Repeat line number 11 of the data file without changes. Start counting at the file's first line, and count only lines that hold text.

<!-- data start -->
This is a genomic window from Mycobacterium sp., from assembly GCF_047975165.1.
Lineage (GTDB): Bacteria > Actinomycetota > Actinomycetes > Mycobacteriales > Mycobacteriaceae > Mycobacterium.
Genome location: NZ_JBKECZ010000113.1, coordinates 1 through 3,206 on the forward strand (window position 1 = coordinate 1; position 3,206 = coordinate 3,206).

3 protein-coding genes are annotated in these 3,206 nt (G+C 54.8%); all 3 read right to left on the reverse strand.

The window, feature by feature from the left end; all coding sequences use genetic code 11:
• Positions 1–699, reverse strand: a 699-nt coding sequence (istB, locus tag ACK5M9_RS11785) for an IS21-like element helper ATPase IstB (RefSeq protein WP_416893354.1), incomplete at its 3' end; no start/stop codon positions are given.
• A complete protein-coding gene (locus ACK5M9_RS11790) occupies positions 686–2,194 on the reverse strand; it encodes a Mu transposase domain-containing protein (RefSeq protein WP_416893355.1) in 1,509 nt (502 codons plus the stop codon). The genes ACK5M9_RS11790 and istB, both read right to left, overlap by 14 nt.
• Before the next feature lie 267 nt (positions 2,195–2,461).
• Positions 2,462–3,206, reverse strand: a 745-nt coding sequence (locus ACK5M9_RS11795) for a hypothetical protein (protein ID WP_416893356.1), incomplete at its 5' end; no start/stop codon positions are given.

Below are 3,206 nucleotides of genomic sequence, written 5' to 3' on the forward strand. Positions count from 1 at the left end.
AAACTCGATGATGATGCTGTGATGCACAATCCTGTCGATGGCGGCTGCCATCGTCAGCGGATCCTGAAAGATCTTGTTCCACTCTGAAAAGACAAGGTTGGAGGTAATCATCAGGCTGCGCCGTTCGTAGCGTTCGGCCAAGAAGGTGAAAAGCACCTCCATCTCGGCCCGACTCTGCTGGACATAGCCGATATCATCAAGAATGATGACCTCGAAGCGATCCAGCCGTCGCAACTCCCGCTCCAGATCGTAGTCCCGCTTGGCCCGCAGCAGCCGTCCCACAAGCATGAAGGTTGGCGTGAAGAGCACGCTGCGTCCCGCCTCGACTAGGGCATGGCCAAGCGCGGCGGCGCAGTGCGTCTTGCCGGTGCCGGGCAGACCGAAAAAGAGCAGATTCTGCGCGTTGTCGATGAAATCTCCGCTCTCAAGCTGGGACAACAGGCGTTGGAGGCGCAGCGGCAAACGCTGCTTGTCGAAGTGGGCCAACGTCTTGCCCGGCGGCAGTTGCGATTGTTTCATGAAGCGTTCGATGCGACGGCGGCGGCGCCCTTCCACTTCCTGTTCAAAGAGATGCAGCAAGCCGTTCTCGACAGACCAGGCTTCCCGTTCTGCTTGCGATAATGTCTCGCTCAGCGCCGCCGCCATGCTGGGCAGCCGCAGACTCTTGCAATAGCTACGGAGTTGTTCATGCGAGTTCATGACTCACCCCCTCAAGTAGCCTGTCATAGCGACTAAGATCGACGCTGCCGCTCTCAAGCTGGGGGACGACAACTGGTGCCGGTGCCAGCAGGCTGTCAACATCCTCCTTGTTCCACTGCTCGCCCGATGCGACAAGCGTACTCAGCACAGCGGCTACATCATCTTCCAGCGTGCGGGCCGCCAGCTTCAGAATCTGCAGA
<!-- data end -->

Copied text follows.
AAACTCGATGATGATGCTGTGATGCACAATCCTGTCGATGGCGGCTGCCATCGTCAGCGGATCCTGAAAGATCTTGTTCCACTCTGAAAAGACAAGGTTGGAGGTAATCATCAGGCTGCGCCGTTCGTAGCGTTCGGCCAAGAAGGTGAAAAGCACCTCCATCTCGGCCCGACTCTGCTGGACATAGCCGATATCATCAAGAATGATGACCTCGAAGCGATCCAGCCGTCGCAACTCCCGCTCCAGATCGTAGTCCCGCTTGGCCCGCAGCAGCCGTCCCACAAGCATGAAGGTTGGCGTGAAGAGCACGCTGCGTCCCGCCTCGACTAGGGCATGGCCAAGCGCGGCGGCGCAGTGCGTCTTGCCGGTGCCGGGCAGACCGAAAAAGAGCAGATTCTGCGCGTTGTCGATGAAATCTCCGCTCTCAAGCTGGGACAACAGGCGTTGGAGGCGCAGCGGCAAACGCTGCTTGTCGAAGTGGGCCAACGTCTTGCCCGGCGGCAGTTGCGATTGTTTCATGAAGCGTTCGATGCGACGGCGGCGGCGCCCTTCCACTTCCTGTTCAAAGAGATGCAGCAAGCCGTTCTCGACAGACCAGGCTTCCCGTTCTGCTTGCGATAATGTCTCGCTCAGCGCCGCCGCCATGCTGGGCAGCCGCAGACTCTTGCAATAGCTACGGAGTTGTTCATGCGAGTTCATGACTCACCCCCTCAAGTAGCCTGTCATAGCGACTAAGATCGACGCTGCCGCTCTCAAGCTGGGGGACGACAACTGGTGCCGGTGCCAGCAGGCTGTCAACATCCTCCTTGTTCCACTGCTCGCCCGATGCGACAAGCGTACTCAGCACAGCGGCTACATCATCTTCCAGCGTGCGGGCCGCCAGCTTCAGAATCTGCAGA